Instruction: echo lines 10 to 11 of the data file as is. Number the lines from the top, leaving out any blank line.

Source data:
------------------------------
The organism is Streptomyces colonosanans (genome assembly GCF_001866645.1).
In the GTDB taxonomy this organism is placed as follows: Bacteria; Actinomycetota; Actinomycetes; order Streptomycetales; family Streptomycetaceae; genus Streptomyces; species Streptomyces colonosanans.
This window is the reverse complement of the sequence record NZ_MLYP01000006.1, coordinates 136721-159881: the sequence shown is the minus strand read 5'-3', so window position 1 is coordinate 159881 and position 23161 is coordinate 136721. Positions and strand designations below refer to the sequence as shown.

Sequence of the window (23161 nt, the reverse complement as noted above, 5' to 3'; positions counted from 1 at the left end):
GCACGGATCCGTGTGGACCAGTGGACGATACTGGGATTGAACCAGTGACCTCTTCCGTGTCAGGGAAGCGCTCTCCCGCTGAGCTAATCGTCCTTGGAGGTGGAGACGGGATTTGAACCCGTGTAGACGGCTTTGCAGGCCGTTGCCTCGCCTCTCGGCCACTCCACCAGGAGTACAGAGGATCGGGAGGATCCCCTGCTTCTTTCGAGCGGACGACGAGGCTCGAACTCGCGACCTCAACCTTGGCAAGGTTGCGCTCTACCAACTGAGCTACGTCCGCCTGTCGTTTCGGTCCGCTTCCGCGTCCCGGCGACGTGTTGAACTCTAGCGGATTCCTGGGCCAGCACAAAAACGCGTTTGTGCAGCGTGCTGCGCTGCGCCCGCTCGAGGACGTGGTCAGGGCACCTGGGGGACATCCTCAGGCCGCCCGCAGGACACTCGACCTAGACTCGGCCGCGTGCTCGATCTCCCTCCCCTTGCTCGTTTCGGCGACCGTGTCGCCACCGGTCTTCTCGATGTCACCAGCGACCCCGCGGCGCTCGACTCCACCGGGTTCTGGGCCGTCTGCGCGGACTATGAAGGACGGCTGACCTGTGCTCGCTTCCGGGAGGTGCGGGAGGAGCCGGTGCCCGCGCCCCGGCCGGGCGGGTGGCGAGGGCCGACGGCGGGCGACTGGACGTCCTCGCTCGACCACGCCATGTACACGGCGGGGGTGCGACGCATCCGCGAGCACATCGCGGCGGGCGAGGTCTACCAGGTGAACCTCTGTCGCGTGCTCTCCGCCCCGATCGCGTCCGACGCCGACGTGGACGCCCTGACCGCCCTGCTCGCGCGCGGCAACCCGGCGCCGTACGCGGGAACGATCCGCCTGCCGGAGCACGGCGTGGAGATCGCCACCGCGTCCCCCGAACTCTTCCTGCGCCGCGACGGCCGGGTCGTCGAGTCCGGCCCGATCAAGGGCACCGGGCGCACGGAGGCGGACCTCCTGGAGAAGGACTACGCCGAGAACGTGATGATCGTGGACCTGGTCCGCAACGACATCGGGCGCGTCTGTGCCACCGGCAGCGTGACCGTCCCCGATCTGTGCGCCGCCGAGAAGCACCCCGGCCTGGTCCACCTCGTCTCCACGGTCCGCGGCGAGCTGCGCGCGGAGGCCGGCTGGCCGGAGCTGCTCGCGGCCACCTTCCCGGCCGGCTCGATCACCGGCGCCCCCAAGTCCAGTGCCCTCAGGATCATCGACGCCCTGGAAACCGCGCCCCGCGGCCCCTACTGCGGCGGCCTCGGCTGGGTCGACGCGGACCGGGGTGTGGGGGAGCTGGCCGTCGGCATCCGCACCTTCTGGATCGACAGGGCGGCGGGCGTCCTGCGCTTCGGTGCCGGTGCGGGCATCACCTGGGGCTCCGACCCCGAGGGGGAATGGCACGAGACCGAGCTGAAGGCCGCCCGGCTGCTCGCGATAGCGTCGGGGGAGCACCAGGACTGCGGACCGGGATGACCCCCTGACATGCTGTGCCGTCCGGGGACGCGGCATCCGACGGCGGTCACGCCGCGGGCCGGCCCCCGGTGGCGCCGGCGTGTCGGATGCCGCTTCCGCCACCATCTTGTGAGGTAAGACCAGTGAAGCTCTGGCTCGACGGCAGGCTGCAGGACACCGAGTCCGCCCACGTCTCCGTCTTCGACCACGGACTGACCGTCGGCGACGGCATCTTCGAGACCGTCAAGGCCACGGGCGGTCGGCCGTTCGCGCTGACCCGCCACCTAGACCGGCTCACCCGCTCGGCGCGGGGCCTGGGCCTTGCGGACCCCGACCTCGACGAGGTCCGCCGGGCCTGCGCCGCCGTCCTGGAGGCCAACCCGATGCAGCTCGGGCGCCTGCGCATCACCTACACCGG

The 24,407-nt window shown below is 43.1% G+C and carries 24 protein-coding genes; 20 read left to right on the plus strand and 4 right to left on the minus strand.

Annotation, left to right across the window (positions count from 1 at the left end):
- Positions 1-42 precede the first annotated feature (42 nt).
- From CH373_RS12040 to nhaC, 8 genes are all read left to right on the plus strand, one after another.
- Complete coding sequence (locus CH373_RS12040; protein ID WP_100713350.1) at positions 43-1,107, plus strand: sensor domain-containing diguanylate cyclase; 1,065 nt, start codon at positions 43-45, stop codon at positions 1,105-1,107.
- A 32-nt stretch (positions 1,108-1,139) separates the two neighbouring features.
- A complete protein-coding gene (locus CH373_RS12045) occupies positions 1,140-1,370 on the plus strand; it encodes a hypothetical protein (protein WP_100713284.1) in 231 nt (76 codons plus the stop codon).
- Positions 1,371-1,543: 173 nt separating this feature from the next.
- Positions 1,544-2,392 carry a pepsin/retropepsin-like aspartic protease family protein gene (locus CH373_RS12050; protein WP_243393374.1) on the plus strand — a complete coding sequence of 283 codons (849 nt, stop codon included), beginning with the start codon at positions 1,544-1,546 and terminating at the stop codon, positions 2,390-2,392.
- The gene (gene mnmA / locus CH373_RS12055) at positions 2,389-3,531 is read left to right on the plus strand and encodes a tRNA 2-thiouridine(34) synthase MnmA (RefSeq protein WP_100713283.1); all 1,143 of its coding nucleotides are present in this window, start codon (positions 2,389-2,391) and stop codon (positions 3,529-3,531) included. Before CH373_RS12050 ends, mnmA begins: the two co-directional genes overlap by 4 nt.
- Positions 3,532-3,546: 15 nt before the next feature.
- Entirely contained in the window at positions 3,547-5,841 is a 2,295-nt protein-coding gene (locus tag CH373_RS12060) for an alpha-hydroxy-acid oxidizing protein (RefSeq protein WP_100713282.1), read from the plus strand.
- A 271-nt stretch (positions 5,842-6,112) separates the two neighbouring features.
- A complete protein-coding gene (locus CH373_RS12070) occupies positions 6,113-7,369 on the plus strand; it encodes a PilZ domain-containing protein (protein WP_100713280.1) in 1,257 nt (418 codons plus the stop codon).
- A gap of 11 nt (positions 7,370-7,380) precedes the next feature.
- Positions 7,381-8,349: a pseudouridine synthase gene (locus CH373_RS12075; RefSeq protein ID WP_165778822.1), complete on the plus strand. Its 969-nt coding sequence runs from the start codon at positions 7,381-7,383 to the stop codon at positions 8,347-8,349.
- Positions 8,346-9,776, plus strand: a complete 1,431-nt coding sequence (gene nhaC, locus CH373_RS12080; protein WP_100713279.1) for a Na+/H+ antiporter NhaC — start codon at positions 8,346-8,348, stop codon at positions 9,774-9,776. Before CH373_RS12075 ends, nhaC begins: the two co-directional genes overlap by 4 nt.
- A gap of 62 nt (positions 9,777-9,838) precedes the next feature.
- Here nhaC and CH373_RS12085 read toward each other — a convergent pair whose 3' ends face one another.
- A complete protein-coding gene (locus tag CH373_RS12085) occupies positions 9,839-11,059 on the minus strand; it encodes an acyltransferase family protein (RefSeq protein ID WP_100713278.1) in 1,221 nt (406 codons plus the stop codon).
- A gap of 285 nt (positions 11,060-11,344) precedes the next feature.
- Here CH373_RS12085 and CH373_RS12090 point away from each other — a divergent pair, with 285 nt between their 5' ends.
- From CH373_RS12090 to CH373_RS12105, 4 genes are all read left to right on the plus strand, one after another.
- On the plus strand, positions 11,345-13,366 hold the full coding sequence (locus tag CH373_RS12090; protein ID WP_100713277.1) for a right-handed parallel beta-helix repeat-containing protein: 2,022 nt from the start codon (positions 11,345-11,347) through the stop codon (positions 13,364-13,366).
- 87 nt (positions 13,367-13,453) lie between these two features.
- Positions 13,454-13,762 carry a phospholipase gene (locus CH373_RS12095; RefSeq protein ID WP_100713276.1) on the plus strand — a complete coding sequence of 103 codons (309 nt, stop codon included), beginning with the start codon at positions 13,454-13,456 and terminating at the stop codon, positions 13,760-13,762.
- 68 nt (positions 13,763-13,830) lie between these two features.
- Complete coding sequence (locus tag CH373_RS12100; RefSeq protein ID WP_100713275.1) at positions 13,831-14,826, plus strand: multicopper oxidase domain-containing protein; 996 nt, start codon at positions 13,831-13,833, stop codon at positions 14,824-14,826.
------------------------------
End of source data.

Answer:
- Complete coding sequence (locus CH373_RS12040; protein ID WP_100713350.1) at positions 43-1,107, plus strand: sensor domain-containing diguanylate cyclase; 1,065 nt, start codon at positions 43-45, stop codon at positions 1,105-1,107.
- A 32-nt stretch (positions 1,108-1,139) separates the two neighbouring features.